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Ann Patchett's Journeys in Opera, from the Page to the Stage

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"Bel Canto is something that seems both very blessed and very cursed,” said Ann Patchett, the author of perhaps the famous novel of our time featuring classical music. The 2001 novel, which has sold over 1.2 million copies and been translated into 30 languages, was almost a movie five or six times, almost a Broadway musical and almost an opera by Aaron Jay Kernis. For various reasons, each adaptation fell through.

Nevertheless, the novel was a boon to opera lovers. It tells the story of a group of dignitaries and opera fans who are taken hostage during a soprano's performance in South America. Its protagonist was loosely based on the soprano Renée Fleming.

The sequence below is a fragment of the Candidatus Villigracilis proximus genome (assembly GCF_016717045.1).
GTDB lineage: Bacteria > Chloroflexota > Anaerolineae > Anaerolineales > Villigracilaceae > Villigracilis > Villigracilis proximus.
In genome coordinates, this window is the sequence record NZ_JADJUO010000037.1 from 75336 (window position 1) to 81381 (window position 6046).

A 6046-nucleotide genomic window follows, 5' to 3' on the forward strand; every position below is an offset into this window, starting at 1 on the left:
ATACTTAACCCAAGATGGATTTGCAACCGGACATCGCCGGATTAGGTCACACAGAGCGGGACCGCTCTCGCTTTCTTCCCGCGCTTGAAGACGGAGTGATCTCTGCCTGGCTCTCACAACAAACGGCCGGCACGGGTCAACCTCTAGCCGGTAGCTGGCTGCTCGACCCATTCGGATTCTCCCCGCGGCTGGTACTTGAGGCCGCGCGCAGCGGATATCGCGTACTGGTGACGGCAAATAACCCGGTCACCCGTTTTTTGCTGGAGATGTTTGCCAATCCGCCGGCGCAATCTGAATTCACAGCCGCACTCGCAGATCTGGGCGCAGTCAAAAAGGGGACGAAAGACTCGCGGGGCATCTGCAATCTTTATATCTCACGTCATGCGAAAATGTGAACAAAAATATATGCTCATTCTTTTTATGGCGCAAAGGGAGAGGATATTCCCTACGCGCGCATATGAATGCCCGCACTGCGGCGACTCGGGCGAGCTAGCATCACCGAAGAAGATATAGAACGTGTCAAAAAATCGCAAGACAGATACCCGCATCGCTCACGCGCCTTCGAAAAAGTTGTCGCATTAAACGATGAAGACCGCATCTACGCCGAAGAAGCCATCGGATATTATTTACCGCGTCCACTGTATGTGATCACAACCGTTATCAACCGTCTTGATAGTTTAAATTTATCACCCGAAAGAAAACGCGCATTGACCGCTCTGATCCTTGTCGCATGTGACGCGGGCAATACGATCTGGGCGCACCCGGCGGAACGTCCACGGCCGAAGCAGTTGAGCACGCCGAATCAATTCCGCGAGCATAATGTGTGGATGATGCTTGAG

Although Patchett approached Bel Canto as a self-professed opera novice, today she is a lover of the art form, but not for literary reasons. "When I go into an opera, I’m not expecting it to satisfy me on the level of plot," she notes. “Now every now and then I find an opera that really stretches my ability to believe. But then I think of some really silly operas that I love like La Sonnambula.”

Patchett's latest novel is State of Wonder. It also takes place in South America, features disparate characters in strange circumstances and includes a little opera too. In this podcast, she talks with host Midge Woolsey about the book, her musical inspirations and playing matchmaker to Renée Fleming.

State of Wonder and Female Protagonists

On Developing a Love of Opera, Favorite Operas and Nixon in China

On a Friendship with Renee Fleming and Literary Stardom

Producer: Brian Wise; Engineer: Bill O'Neill